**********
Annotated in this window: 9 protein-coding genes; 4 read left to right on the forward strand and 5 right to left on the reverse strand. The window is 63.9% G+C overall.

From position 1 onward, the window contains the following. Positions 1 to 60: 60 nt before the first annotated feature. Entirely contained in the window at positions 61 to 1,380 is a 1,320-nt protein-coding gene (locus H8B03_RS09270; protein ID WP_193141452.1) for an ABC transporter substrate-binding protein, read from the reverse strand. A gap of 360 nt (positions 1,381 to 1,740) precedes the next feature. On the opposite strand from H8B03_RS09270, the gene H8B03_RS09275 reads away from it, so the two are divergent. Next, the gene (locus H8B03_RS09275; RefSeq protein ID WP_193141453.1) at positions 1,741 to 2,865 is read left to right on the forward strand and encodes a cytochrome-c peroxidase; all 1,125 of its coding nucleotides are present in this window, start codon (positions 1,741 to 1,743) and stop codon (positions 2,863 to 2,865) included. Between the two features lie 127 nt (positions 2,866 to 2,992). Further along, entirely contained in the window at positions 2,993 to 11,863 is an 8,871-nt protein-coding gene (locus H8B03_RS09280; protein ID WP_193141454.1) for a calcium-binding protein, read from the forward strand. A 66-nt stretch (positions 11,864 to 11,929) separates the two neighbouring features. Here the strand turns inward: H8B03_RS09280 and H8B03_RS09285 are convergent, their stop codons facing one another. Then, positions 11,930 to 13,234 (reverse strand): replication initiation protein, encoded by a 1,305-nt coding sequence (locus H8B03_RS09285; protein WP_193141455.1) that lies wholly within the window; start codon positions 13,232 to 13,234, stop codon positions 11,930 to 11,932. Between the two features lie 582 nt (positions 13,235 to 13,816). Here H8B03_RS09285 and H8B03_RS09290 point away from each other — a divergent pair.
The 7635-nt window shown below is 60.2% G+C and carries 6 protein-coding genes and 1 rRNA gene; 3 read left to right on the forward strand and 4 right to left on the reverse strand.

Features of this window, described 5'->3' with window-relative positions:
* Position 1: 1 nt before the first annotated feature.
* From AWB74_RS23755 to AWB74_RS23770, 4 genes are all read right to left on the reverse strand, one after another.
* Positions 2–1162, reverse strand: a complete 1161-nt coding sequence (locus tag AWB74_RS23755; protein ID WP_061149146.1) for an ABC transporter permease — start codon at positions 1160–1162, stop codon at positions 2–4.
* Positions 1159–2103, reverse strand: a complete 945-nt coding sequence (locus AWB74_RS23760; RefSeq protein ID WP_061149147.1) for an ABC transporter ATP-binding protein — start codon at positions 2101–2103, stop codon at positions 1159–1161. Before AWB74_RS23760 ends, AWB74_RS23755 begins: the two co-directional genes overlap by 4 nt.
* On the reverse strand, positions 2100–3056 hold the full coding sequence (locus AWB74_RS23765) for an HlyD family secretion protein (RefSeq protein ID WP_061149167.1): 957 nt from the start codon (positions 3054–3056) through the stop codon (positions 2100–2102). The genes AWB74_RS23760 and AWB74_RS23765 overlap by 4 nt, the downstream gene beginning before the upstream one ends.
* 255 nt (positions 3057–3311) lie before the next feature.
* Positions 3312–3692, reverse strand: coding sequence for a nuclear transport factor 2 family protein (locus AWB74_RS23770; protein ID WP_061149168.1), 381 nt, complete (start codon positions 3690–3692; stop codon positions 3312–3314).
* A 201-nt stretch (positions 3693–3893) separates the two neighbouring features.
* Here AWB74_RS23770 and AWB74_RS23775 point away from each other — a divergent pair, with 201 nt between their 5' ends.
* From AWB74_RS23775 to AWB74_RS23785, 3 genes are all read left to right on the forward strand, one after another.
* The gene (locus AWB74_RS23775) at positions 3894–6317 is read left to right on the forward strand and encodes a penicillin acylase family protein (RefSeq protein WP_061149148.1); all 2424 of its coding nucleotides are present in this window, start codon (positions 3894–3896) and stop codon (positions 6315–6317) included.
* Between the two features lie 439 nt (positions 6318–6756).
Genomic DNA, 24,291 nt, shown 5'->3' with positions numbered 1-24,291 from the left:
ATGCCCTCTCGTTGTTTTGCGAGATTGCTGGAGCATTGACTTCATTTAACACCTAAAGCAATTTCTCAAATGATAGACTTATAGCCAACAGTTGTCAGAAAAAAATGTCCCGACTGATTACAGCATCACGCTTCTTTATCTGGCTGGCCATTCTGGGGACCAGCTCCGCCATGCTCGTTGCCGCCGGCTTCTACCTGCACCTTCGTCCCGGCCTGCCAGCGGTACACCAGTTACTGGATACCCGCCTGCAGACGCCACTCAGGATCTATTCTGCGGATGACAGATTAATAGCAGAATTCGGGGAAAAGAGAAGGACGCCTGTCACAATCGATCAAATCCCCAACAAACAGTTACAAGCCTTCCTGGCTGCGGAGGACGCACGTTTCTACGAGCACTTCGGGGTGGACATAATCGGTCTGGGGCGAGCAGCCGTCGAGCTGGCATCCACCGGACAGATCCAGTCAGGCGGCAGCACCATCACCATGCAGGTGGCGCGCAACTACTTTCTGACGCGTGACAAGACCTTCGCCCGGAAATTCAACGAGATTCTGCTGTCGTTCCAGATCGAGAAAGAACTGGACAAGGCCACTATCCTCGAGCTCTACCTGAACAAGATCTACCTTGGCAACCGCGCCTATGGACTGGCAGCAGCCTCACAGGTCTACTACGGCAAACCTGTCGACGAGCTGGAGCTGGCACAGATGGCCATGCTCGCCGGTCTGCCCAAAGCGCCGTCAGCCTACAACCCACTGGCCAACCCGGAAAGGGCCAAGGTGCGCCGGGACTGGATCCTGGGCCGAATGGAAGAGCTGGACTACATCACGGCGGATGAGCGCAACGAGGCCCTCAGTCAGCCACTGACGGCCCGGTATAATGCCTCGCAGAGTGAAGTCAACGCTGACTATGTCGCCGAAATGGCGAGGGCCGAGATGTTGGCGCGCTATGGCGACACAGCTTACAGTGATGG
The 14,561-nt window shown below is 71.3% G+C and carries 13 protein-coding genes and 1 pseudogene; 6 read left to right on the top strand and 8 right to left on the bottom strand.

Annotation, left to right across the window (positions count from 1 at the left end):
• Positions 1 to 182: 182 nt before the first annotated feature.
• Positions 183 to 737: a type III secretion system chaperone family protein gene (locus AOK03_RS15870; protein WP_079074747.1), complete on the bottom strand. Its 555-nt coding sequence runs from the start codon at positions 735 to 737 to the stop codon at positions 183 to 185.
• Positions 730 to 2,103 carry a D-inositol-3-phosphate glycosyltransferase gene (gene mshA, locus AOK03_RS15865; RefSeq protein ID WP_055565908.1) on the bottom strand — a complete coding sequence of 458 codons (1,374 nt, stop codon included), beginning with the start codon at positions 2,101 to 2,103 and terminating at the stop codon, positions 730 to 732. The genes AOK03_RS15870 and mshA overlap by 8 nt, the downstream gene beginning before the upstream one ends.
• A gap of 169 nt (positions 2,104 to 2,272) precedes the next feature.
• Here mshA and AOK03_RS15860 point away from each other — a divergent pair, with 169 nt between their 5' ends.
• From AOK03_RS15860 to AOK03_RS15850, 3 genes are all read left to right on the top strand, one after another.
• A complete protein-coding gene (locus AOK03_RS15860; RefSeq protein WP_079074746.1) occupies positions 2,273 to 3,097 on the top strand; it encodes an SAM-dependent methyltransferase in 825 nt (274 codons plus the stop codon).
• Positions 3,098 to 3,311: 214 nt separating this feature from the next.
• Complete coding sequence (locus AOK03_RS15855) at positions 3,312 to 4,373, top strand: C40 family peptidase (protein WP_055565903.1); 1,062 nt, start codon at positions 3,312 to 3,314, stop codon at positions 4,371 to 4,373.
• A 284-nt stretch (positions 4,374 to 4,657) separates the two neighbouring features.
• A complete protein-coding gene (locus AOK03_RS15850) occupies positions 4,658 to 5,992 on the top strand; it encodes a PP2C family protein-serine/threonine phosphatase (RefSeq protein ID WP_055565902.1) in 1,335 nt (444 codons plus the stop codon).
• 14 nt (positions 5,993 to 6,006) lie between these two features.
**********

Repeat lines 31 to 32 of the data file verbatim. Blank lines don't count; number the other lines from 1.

• A complete protein-coding gene (locus AOK03_RS15850) occupies positions 4,658 to 5,992 on the top strand; it encodes a PP2C family protein-serine/threonine phosphatase (RefSeq protein ID WP_055565902.1) in 1,335 nt (444 codons plus the stop codon).
• 14 nt (positions 5,993 to 6,006) lie between these two features.